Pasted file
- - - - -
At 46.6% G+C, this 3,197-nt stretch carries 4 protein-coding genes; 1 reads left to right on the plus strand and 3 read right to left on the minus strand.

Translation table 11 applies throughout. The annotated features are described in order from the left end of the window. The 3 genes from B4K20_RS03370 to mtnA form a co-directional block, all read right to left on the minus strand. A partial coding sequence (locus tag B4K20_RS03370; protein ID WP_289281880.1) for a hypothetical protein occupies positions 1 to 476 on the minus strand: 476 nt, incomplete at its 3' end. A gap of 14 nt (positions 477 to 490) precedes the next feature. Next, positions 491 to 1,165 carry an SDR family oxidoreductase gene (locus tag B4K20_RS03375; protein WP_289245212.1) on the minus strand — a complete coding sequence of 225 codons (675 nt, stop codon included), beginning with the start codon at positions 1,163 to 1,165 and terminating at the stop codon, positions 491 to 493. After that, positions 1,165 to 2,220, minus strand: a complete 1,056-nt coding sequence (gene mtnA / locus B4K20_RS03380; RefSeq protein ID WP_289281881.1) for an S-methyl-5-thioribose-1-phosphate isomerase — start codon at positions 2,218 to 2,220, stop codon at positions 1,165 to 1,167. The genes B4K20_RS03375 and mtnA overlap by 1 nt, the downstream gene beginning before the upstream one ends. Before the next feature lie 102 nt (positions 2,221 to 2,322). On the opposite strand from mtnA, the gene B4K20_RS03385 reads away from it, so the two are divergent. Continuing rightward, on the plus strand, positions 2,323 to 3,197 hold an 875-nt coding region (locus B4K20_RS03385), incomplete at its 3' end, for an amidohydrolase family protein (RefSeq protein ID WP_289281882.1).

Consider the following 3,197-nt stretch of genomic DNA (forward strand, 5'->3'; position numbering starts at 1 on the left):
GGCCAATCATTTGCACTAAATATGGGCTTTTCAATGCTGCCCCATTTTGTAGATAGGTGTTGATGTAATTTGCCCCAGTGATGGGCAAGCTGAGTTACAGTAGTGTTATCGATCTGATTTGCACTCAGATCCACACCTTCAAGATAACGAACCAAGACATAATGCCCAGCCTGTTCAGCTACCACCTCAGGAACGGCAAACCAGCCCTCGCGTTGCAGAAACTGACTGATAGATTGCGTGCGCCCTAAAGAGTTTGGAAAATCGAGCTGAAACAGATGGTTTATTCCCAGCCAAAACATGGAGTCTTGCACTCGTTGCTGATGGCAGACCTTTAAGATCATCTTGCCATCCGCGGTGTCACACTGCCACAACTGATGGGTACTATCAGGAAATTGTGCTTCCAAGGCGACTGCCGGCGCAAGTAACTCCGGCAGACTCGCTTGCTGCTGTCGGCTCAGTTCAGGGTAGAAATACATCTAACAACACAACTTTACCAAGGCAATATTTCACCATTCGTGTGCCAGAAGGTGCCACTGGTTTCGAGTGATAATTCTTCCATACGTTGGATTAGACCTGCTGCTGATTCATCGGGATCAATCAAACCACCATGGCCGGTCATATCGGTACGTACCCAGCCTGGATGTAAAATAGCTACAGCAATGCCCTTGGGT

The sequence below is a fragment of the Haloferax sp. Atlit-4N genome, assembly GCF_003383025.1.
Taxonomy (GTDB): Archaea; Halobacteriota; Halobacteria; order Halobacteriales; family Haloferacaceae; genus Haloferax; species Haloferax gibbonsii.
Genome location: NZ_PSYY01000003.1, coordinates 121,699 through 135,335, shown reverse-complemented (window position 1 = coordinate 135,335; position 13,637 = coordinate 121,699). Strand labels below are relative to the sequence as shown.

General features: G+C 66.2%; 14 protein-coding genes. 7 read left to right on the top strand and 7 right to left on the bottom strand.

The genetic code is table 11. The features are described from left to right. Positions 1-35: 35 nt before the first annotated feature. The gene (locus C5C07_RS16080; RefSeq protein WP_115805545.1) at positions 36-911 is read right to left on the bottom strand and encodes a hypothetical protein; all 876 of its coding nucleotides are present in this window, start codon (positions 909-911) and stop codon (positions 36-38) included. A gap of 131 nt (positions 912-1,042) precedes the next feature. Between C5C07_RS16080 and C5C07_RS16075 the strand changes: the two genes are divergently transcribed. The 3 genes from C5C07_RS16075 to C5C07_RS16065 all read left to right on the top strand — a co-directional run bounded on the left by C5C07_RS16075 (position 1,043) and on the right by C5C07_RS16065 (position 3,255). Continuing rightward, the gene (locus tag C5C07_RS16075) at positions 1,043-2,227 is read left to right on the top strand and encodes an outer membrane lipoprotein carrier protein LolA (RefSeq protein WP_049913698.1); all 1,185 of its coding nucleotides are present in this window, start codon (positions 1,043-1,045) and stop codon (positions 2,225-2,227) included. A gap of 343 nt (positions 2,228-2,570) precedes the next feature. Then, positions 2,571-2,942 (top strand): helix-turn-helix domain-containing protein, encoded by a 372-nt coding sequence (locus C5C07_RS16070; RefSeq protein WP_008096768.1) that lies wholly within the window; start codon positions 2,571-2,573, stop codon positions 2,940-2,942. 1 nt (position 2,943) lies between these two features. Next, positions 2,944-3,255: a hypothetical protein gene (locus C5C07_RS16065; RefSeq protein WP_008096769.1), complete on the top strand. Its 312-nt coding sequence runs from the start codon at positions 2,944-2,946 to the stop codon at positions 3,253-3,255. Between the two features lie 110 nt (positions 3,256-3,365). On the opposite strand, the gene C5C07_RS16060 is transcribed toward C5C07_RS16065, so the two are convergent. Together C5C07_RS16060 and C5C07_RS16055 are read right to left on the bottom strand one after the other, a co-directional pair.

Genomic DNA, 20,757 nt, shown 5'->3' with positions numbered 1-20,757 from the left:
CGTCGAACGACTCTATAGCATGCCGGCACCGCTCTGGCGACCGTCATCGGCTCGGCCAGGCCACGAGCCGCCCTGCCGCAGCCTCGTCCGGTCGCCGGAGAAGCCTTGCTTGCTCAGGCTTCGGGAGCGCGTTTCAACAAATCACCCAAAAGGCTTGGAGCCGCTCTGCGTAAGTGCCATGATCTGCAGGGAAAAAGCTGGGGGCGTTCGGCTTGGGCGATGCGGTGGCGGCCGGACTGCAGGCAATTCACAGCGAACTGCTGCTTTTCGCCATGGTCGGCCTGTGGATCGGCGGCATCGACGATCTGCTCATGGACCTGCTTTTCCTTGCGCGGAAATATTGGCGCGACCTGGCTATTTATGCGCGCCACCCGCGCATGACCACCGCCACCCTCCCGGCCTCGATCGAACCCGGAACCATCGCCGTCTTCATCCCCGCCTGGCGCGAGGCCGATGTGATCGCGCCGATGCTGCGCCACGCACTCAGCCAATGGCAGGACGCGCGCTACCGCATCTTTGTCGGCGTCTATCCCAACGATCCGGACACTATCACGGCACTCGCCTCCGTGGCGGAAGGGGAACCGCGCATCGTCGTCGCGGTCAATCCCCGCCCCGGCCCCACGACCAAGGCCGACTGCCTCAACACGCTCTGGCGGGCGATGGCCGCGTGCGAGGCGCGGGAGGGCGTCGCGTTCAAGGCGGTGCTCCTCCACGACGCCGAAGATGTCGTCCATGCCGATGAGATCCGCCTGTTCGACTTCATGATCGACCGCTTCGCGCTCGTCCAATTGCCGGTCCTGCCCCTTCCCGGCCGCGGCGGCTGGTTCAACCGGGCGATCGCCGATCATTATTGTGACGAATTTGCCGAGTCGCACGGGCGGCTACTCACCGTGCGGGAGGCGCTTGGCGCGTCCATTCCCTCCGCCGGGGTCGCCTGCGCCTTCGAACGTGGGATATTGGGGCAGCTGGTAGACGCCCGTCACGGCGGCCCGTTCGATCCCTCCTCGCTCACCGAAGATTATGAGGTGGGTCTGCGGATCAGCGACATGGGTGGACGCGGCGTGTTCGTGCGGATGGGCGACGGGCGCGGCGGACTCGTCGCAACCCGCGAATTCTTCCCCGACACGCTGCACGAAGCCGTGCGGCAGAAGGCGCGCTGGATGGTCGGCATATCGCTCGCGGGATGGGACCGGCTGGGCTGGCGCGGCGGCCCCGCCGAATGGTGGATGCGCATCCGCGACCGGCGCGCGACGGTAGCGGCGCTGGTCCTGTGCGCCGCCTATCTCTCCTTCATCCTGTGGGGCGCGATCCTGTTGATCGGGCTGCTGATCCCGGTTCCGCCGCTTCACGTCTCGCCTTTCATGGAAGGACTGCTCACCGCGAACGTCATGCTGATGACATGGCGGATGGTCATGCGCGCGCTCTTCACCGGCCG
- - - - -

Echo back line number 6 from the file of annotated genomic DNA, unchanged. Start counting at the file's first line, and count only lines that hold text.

Taxonomy (GTDB): Archaea; Halobacteriota; Halobacteria; order Halobacteriales; family Haloferacaceae; genus Haloferax; species Haloferax gibbonsii.